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Glass Models of Microbes Reveal Invisible World

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Glassblower Herman Mueller having his photograph taken. For 40 years, master glassblower Herman Mueller made close to 1,000 models of microbial organisms for the Museum special exhibitions and permanent displays.
©AMNH

Rotifers, tiny aquatic animals that were first observed in the 17th century by Anton van Leeuwenhoek, are invisible to the naked eye.

But stop by the Museum’s Hall of Biodiversity and you can spot them in the Spectrum of Life exhibit. Magnified to 1 million times their size, these microscopic organisms are made visible—and mesmerizingly beautiful—in blown-glass models created by Museum preparator Herman O. Mueller in the first half of 20th century.

Mueller is one in a long line of artists and exhibition preparators who have revealed imperceptible worlds to visitors of the American Museum of Natural History, a tradition that today extends to spectacular visualizations of invisible dark matter in the Space Show Dark Universe and immersive exhibits about remote ocean habitats in the special exhibition Unseen Oceans.

Mueller was born in Thüringia, Germany, into a family of glassblowers. His father, grandfather, and uncles made glass ornaments, while his mother, sisters, and brother decorated them. In 1893, the family opened a shop in New York, making mostly chemical equipment like flasks and beakers.

Glass model of fresh-water flagellate Stylobryon petiolatum.
Each row of goblet-shaped “houses” in this colony of the fresh-water flagellate Stylobryon petiolatum represents a generation. Mueller’s glass-blown model includes one animal, upper left, suddenly dividing into spores.
©AMNH

One day in 1903, the head of the Museum Preparation Department stopped by the shop and asked Mueller to make glass models of paramecium, a single-celled organism found in fresh water, and other tiny marine animals. According to an account in The New Yorker on March 11, 1939, Mueller’s “hydroids so pleased the Museum, it hired him on the spot.”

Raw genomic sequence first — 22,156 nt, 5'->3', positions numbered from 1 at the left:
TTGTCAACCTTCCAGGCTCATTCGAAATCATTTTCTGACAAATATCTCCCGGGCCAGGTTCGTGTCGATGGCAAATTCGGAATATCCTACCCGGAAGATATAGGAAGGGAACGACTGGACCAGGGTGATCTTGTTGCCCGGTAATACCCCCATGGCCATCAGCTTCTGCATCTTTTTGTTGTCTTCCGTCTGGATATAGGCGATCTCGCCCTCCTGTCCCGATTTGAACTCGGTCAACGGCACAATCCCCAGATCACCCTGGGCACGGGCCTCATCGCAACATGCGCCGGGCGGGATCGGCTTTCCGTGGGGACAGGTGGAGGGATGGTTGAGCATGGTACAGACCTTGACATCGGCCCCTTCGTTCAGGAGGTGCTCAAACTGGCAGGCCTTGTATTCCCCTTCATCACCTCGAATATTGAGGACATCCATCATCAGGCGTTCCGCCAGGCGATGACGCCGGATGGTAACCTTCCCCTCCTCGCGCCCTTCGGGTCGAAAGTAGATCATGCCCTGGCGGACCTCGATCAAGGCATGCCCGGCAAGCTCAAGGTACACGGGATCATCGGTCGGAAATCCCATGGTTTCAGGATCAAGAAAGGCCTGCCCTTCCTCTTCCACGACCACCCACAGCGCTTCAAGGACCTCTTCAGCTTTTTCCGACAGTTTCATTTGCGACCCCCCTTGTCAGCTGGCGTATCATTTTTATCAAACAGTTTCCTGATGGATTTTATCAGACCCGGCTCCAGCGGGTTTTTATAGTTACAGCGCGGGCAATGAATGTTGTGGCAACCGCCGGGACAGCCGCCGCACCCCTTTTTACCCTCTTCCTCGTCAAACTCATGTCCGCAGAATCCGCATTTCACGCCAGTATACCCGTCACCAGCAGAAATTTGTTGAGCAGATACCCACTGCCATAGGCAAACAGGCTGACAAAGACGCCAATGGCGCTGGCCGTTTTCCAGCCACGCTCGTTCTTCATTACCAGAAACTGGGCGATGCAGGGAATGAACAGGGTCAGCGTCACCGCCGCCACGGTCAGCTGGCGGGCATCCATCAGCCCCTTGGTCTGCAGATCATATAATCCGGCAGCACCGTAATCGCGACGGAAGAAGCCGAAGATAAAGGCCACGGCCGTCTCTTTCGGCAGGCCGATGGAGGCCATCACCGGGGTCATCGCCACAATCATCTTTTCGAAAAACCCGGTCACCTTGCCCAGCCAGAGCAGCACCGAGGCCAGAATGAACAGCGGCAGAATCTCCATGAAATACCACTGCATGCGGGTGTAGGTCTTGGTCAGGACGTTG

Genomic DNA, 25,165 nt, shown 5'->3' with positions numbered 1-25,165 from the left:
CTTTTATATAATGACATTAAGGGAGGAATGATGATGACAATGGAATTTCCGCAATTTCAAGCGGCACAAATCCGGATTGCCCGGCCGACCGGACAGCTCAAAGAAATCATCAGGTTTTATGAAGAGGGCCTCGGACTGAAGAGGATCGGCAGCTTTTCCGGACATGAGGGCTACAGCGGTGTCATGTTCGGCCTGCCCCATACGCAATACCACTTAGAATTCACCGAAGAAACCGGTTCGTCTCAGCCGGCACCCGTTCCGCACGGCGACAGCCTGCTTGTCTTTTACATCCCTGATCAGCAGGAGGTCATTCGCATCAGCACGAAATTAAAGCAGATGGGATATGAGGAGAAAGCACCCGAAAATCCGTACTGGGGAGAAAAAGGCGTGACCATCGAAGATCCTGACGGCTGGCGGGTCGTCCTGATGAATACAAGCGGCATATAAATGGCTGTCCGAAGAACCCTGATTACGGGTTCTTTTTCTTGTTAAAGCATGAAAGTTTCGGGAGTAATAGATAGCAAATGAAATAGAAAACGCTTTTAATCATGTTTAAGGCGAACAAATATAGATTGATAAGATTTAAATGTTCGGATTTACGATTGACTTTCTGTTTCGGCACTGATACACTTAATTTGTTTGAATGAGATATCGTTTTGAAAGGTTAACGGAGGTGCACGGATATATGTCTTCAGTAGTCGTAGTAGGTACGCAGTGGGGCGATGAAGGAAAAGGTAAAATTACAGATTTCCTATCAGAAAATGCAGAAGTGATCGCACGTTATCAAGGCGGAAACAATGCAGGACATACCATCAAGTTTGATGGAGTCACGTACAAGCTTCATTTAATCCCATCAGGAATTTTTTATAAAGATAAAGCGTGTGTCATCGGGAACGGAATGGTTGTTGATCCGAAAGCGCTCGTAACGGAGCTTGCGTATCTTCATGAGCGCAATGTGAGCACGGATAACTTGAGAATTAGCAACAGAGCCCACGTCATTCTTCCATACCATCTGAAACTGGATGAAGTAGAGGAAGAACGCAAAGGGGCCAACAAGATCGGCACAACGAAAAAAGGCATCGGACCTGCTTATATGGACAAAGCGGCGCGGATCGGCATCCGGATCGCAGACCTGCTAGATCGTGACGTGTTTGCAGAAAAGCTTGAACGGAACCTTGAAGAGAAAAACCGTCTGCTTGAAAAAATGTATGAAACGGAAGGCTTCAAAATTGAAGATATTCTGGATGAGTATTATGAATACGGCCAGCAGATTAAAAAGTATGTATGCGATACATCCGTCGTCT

Glass model of single-celled fresh-water animal Paramecium caudatum.
Meuller took great care in crafting the fine cilia, like that seen on this model of the single-celled fresh-water animal Paramecium caudatum, on his glass models.
©AMNH

So began a long career that produced some 1,000 models of organisms, from radiolarians to the Portuguese man-of-war. Mueller worked closely with Museum scientists to study organisms under the microscope and consulted the illustrations of famed German zoologist Ernst Haeckel, championing glass as the perfect format for visualizing the intricacies of microbial life for the public.

Glass model radiolarian.
Mueller made numerous glass models of radiolarians, including this cup-shaped species that showcases the delicate web-like quality of his glass-blowing.
©AMNH

“Most of the organisms possess texture and coloring so translucent and delicate that glass is the only medium capable of reproducing them faithfully and naturally,” he wrote in 1928 about his work illustrating of a single cubic half-inch of pond life, called the Rotifer Group, in an alcove of Darwin Hall, a permanent exhibition that opened at the Museum in 1904.

Glass model of model of Gorgonetta mirabilia on display.
A hall display of free-hanging blown-glass models of protozoans shows an exquisite branching model of Gorgonetta mirabilia (bottom left).
©AMNH

Mueller retired in the 1940s, and Darwin Hall closed in early 1950s, but the glass creations have remained on view. In April 1966, after he had been retired for more than 20 years, Mueller attended the opening of a new exhibition that included his models, which a reporter for The New York Times noted “turn the lowly protozoa and hydroid into shapes probably never dreamed of by the farthest-out of surrealist artists.”

Glass model of Actissa princeps.
This colorful model of Actissa princeps, one of the most simple forms of the protozoa Radiolaria, can be seen in the Museum’s Hall of Biodiversity.
©AMNH

Today, visitors to the Hall of Biodiversity can still glimpse Mueller’s models of sea cucumbers, protoctists, green algae, and, of course, rotifers, in their timeless, glassy glory.